People hold mass in front of ruins of collapsed church

People hold mass in front of ruins of collapsed church

People hold mass in front of ruins of collapsed church

Following the Feb. 6 earthquakes that caused massive destruction in the country’s south, the first Sunday mass has taken place in front of the ruins of collapsed Antakya Protestant Church in the southern province of Hatay.

Hatay, especially its historical Antakya district, which has hosted several cultures and religions for centuries, experienced massive destruction in the twin earthquakes that rocked the country’s south.

In the earthquake, historically significant places of worship such as Antakya Protestant Church, Antakya Greek Orthodox Church, Habib-i Neccar Mosque and Antakya Grand Mosque, which are considered among the symbols of Hatay, were also destroyed.

Most of the members of the Christina community left the city and migrated to the neighboring provinces of Mersin and Adana, while those who preferred to remain in Hatay are trying to hold on to life in tent cities.

Quake survivors in the district gathered in front of the ruins of the Antakya Protestant Church and held Sunday mass for the first time after the devastating earthquakes.

Members of the Christian community living in the other provinces also attended the ceremony held outside the church that was reduced to rubble after the quakes.

Following the choral prayer, the pastor gave a sermon about the quake, urging the community to remain calm.

Following the ritual, all the members of the congregation held hands and shared their pain with each other.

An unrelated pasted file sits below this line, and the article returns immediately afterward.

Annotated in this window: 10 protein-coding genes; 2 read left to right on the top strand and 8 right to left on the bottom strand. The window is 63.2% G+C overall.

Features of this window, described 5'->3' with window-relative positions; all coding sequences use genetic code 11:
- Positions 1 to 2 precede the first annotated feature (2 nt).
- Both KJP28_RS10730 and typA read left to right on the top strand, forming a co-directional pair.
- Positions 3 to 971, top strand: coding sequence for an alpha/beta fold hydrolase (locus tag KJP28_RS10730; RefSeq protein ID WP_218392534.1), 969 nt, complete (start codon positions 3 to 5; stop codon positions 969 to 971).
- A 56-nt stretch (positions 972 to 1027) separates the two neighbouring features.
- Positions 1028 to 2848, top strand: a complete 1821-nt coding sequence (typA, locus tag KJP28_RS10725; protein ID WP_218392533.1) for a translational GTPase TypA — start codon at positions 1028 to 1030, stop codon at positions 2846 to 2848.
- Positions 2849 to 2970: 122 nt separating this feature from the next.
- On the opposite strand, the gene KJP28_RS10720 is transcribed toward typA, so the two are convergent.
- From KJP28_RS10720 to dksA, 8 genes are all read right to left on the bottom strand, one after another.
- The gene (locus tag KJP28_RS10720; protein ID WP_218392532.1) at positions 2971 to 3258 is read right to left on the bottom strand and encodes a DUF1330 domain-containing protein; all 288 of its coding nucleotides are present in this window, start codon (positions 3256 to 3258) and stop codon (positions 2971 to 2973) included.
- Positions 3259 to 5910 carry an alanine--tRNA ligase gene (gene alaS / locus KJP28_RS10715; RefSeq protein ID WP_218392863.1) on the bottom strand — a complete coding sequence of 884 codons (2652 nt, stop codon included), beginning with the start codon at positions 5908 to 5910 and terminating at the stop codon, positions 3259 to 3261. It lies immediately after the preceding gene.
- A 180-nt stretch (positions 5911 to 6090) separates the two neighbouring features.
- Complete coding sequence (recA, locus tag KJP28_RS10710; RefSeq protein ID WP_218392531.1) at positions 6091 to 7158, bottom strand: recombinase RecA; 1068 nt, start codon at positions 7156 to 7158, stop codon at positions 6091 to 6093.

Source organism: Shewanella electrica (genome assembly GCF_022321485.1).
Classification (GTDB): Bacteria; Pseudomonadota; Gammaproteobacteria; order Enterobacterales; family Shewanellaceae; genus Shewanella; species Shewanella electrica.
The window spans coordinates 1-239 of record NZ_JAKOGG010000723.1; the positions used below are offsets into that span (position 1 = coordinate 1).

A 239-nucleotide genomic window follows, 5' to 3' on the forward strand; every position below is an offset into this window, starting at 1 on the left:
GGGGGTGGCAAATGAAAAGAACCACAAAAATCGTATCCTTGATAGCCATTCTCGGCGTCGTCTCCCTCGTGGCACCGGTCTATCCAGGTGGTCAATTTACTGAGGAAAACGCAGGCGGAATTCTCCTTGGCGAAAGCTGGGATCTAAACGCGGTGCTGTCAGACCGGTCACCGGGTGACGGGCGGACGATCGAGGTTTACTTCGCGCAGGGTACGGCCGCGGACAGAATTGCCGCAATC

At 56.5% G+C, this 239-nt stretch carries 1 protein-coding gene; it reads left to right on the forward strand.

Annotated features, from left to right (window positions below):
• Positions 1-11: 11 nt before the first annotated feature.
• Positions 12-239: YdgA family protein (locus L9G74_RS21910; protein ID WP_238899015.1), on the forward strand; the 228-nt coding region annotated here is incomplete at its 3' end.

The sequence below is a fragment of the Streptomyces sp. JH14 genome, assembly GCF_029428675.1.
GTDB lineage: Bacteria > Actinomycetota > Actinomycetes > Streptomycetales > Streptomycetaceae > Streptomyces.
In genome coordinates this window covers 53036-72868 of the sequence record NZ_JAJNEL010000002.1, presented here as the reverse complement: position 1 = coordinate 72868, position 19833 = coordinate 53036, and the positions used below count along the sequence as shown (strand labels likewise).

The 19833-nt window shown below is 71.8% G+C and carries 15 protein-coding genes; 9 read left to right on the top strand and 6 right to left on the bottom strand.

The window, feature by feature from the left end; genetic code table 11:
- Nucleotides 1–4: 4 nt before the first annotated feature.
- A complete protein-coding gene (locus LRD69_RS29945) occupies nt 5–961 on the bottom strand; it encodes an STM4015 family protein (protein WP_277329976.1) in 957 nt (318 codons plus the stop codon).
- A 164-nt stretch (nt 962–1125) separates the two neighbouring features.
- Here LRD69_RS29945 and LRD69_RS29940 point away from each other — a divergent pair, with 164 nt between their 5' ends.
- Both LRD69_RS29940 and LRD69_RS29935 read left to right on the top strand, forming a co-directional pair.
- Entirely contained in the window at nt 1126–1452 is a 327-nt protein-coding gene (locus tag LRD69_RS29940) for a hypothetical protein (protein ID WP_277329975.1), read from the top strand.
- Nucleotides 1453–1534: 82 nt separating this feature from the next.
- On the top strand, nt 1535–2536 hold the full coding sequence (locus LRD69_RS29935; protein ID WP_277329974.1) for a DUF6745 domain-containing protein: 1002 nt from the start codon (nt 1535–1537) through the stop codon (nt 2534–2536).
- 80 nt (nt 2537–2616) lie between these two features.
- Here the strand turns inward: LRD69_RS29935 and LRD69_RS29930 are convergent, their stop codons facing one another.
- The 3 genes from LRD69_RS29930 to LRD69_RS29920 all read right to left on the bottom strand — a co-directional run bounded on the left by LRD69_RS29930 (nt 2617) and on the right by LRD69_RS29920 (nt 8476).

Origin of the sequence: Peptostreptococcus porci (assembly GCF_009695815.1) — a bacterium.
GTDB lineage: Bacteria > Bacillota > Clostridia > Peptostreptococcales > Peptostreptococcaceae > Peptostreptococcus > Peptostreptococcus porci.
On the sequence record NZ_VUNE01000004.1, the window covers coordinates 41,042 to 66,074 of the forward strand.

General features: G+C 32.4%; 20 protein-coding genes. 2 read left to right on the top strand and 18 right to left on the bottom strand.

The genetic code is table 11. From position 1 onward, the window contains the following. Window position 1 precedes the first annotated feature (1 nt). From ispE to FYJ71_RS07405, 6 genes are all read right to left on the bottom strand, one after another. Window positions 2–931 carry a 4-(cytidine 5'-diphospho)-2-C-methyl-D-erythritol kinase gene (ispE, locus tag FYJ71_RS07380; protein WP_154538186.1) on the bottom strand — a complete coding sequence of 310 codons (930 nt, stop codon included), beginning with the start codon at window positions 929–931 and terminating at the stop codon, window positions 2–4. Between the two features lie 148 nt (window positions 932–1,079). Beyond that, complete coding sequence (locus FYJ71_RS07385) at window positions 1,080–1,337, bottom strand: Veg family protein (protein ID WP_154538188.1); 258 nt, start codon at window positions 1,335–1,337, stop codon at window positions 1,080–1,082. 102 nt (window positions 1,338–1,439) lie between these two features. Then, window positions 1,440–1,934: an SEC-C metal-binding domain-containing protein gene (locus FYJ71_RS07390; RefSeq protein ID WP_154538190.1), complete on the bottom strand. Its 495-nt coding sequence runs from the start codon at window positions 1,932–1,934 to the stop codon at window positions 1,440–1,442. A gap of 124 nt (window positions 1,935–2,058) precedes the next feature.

The pastor expressed his sadness due to the quake disaster and asked all people in the world to pray for Türkiye.

Corc Kocamahhul, the director of the church, expressed they went to sleep on Feb. 5 and woke up with “having lost everything” on Feb. 6.

“We lost our relatives and friends. Unfortunately, they [search and rescue teams] arrived in Antakya too late. Our friends and relatives died asking for help for three days. This is a harsh reality,” Kocamahhul said.

“For a month, I have heard the voice of my neighbor Bereket and her husband saying, ‘Help me.’ We were not able to do anything for them. Our city has been destroyed.”

Kocamahhul stated that their ancestors have lived on these lands for 2,000 years, adding that they want their new homes to be built in the region.

“Antakya’s demographic structure should be preserved,” he said.

Tanya Özeksay, a Christian citizen, emphasized the cultural and religious diversity of the district, stating that she decided not to migrate to other provinces.

“Our childhood was destroyed. In this city, the sounds of adhan and church bells were together. Unfortunately, this beauty does not exist anymore. We are not going anywhere, we are staying here,” Özeksay expressed.

“It makes us quite sad that our city of civilizations is in this situation,” Fatma Bozdoğan said from the community.

“We are a part of this city. We do not think to leave it,” another citizen stated.